We're four days ahead of Samsung's Galaxy S IV announcement event in NYC, and some alleged images of the device have made their way onto a Chinese forum. Before we even discuss the potential legitimacy, though, let's not forget that Samsung was able to keep the GSIII under wraps until the very day it was ready to show it off to the world. The company shared how it did that shortly after the GSIII's release, where it detailed the extreme security measures used to ensure the device remained a mystery.
Back in the day, when I was using a Nexus One, custom launchers were all the rage on Android - not using one was strange. And when I had a DROID BIONIC, I still found myself using my go-to option - ADW.ex - most of the time. Today, though, my primary device is a Galaxy Note II, and I haven't had the urge to use a custom launcher for a moment since using it.
There's no denying the value in Google Music – it lets you store all of your tunes in the cloud and take them everywhere you go without using up precious free space on your device. The problem is, however, that you have to use Google's proprietary player to stream the music. If you prefer something like PowerAMP, Winamp, or one of the many other media players in the Play Store, you're simply out of luck.
It wouldn't be a new month without a roundup of the previous month's best Play Store offerings. Of course, we've already taken a look at the best new apps from February 2013, but games – as usual – were also well-represented by new entries last month.
Typically, we try to narrow down our list of the top new apps and games to five entries each month. This month, however, saw the debut of plenty of new games that are definitely worth taking a look at, and have included seven of the very best games no Android gamer should miss.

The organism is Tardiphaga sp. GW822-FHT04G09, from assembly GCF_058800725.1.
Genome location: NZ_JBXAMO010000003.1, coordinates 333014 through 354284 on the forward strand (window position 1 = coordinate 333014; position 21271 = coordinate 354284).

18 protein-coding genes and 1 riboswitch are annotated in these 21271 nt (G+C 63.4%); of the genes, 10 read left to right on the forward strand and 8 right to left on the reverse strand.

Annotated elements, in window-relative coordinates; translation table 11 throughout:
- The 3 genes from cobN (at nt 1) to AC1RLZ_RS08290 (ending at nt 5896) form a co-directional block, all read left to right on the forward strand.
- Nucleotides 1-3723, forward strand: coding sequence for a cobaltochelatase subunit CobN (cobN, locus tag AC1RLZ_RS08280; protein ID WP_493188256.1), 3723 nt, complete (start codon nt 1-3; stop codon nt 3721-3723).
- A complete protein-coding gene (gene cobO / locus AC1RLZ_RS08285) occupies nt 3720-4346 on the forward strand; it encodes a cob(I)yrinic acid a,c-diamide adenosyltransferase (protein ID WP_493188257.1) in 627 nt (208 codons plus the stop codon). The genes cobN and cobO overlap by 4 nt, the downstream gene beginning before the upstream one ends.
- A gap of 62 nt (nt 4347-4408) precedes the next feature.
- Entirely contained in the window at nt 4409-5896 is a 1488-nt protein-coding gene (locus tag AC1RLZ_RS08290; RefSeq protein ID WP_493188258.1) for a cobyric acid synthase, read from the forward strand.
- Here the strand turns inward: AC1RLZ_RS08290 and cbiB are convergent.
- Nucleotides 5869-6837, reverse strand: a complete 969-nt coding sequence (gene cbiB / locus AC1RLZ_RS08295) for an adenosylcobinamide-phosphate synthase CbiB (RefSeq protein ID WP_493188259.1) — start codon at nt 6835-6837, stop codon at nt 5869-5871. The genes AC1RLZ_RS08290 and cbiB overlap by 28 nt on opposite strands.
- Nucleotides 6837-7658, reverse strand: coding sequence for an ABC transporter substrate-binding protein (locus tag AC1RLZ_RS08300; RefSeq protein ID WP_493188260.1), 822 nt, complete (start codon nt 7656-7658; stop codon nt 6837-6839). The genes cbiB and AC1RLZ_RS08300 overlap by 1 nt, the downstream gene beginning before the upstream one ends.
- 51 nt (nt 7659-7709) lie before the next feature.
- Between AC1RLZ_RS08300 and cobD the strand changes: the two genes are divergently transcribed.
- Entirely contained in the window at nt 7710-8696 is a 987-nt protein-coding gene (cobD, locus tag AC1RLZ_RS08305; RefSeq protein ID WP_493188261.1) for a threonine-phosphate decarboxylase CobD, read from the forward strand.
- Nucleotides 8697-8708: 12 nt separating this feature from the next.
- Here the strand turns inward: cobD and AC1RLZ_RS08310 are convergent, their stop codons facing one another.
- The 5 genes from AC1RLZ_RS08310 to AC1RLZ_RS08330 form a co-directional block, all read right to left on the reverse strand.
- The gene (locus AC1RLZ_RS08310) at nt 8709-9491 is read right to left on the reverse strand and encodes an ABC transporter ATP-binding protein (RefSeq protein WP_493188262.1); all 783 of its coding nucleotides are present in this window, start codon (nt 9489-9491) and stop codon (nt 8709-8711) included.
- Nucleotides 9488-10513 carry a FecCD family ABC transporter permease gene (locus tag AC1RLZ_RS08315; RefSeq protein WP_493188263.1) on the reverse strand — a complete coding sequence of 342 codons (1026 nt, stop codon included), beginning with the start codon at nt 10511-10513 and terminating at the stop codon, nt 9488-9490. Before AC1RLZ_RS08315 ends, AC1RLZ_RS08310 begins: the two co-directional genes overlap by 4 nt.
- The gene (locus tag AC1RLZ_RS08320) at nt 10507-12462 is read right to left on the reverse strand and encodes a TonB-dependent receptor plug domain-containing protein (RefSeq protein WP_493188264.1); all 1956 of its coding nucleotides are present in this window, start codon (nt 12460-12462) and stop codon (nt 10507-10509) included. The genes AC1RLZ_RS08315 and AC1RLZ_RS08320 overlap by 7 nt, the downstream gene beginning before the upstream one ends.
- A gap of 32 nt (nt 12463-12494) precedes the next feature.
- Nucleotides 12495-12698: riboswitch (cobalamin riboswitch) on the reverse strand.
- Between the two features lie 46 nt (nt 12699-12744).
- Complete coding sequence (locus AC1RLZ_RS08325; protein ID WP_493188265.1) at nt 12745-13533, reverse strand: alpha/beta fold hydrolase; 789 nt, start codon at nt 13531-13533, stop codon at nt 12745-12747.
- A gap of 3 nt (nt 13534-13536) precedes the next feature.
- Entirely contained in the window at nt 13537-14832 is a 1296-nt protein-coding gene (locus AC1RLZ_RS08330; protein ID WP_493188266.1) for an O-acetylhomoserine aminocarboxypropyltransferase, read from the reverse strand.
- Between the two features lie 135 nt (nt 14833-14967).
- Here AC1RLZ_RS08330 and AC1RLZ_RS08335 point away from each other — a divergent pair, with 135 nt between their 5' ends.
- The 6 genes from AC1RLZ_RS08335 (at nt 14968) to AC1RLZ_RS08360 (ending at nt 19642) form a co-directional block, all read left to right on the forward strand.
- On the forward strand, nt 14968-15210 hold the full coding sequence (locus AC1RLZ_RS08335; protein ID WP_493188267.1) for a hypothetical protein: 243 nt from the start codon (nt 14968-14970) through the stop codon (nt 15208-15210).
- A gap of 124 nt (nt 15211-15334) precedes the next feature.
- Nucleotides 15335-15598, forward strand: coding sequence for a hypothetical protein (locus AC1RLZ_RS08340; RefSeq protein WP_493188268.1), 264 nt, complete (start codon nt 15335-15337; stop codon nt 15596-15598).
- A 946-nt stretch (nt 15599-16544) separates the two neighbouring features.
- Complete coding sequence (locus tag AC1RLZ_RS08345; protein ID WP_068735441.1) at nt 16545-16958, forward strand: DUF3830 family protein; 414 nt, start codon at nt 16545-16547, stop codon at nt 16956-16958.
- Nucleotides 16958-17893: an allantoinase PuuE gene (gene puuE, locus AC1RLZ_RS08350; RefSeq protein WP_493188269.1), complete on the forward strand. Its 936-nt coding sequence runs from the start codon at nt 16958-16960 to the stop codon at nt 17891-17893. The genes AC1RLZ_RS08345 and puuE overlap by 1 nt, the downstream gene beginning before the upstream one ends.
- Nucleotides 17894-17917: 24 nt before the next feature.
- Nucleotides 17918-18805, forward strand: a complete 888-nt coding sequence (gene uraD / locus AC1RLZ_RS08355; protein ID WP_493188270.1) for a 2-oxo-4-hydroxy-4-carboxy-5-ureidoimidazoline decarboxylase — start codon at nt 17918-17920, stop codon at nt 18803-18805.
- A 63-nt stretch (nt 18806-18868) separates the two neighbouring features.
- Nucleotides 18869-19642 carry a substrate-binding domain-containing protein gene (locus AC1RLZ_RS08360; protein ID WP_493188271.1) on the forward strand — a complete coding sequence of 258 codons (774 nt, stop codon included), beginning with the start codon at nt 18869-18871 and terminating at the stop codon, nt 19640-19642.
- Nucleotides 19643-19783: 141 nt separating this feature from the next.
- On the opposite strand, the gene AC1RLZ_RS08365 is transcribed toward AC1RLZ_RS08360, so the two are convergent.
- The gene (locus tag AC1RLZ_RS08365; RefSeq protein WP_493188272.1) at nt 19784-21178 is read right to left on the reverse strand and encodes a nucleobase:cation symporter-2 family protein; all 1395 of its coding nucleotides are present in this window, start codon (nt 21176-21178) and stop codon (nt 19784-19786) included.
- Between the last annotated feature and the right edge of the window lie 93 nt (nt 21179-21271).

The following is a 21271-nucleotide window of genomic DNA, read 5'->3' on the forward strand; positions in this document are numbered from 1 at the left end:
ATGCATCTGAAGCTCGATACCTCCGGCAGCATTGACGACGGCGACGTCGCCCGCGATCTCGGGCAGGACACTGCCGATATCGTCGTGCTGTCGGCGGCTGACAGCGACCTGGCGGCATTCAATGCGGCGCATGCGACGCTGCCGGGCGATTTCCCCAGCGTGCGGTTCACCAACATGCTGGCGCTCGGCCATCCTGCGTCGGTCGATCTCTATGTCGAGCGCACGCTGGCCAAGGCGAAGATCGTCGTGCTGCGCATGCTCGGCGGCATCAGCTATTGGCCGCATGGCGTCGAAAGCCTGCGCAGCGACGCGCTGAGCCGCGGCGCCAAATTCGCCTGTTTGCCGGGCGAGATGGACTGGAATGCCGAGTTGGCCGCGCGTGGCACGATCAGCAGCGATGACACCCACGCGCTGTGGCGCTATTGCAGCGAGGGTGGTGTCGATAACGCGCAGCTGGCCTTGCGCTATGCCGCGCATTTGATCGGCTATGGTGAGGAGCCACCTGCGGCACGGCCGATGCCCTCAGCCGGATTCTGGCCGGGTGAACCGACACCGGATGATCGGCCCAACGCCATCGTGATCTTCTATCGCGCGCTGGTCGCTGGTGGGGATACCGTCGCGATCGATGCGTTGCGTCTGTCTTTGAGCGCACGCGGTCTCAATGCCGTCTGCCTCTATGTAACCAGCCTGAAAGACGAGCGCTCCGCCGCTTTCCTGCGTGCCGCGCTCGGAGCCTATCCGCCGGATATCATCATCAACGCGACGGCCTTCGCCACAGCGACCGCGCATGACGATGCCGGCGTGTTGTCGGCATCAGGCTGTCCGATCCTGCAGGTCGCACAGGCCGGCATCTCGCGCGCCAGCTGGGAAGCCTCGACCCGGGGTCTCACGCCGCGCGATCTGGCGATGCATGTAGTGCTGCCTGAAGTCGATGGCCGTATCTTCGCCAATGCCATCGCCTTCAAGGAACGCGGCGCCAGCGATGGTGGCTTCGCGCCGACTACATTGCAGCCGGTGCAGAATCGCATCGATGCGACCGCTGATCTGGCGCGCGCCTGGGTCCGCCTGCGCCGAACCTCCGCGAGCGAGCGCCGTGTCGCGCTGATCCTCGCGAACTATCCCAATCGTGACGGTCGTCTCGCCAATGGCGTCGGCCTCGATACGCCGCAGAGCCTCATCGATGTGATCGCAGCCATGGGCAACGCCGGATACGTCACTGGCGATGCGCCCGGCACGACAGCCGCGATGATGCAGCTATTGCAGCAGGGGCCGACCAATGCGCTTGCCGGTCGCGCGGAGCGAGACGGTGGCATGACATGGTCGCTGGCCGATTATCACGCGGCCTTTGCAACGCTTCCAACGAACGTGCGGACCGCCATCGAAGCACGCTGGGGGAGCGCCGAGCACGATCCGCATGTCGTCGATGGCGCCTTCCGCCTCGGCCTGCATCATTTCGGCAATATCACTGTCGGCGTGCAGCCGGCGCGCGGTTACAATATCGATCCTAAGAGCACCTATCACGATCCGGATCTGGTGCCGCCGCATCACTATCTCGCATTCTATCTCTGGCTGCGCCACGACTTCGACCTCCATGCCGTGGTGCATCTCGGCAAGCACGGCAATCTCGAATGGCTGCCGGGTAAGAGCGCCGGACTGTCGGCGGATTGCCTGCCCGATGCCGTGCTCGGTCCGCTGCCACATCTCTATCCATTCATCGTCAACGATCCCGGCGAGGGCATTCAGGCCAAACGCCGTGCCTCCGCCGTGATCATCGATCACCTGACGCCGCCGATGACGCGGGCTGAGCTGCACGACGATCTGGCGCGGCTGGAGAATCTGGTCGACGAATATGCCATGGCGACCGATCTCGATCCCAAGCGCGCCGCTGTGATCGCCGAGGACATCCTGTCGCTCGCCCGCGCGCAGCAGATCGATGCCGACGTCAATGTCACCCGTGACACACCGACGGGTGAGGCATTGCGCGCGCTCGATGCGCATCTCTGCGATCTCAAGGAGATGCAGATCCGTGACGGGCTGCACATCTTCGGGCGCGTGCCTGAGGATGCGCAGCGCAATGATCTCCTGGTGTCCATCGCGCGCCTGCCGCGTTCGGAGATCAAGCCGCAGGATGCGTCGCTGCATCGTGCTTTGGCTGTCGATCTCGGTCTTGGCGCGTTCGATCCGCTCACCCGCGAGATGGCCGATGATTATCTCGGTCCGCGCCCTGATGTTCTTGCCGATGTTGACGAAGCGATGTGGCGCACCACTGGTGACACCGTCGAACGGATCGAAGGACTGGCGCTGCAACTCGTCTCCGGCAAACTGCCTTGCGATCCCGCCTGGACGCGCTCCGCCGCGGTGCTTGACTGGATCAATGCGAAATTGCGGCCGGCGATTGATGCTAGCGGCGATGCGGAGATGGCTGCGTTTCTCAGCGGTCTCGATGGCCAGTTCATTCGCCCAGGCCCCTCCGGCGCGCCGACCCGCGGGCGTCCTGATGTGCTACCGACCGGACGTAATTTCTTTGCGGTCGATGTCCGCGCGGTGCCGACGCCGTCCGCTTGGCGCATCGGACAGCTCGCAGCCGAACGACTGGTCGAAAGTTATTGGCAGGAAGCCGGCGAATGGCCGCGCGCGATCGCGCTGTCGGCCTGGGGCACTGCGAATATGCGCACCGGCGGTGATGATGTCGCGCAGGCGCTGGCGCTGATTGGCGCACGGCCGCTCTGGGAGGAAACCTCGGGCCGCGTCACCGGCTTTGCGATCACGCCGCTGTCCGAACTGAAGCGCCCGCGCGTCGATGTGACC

The Play Store has been off to a great start in 2013 – January saw the introduction of some brilliant apps like Carbon Backup and Pushbullet, and February followed up with some great entries of its own. From widgets to root apps to content creation tools, February had something for just about everyone. As always, we'll take a quick look at five of the very best apps we saw in the past month.
The Galaxy S IV is coming. As such, vendors who bought a huge backstock of Galaxy S IIIs need to clear 'em out and make some room. That can only mean one thing: lower prices. Today, you can get a brand-new, factory unlocked Galaxy S III (GT-i9300) for $470. No contracts. No carrier crap. Just a phone that you can activate on any compatible GSM carrier.
If the deal itself wasn't already good enough, you can also choose between all six different colors: Garnet Red, Marble White, Pebble Blue, Sapphire Black, Titanium Gray, and...
Welcome to the Android Police Podcast, Episode 52. This marks our one-year anniversary and, to celebrate we had a very special drinking game episode. As such, the show may be a bit more adult than usual, but also tons more fun.
Don't forget - the Android Police Podcast's live broadcast is every Thursday at 5PM PST (www.androidpolice.com/podcast). The very unedited video version of the podcast can be found here - and will likely include various verbal expletives, technical snafus, tangents, and probably a good 5-10 minutes of pre-podcast banter as we prepare.
It's no secret that Handy Apps puts out some useful and, well... handy, apps. Need a way to keep your passwords locked up tight? Look no further than PassWallet. Or maybe a powerful, yet functional to-do list is what you're after – check out Tasks N Todos. Maybe there's some pictures or videos you want to keep away from prying eyes. No worries – Photo Locker or Video Locker should do the trick.
US Cellular's variants of the Galaxy S III and Note II are slated to receive OTA updates to the MB1 build, which includes a bump to Android version 4.1.2 for the GS IIII (the previous Note II update here, previous GS III update here).
The Galaxy S III's release notes indicate only two changes: the aforementioned increase in OS version, and a fix for audio when playing streaming media (this may fix a long-reported issue with Netflix playback on the device).
Pixel Kingdom was a Kickstarter game project with a rather unambitious goal of $5000 in funding - a goal it met, with $800 to spare. The game was funded on February 11th, and now, a month later, has launched on Android.
Pixel Kingdom is deceptively simple, in the best way. I often lament the state of mobile games, but PK is a refreshing effort at not taking oneself too seriously, and instead just focusing on fun.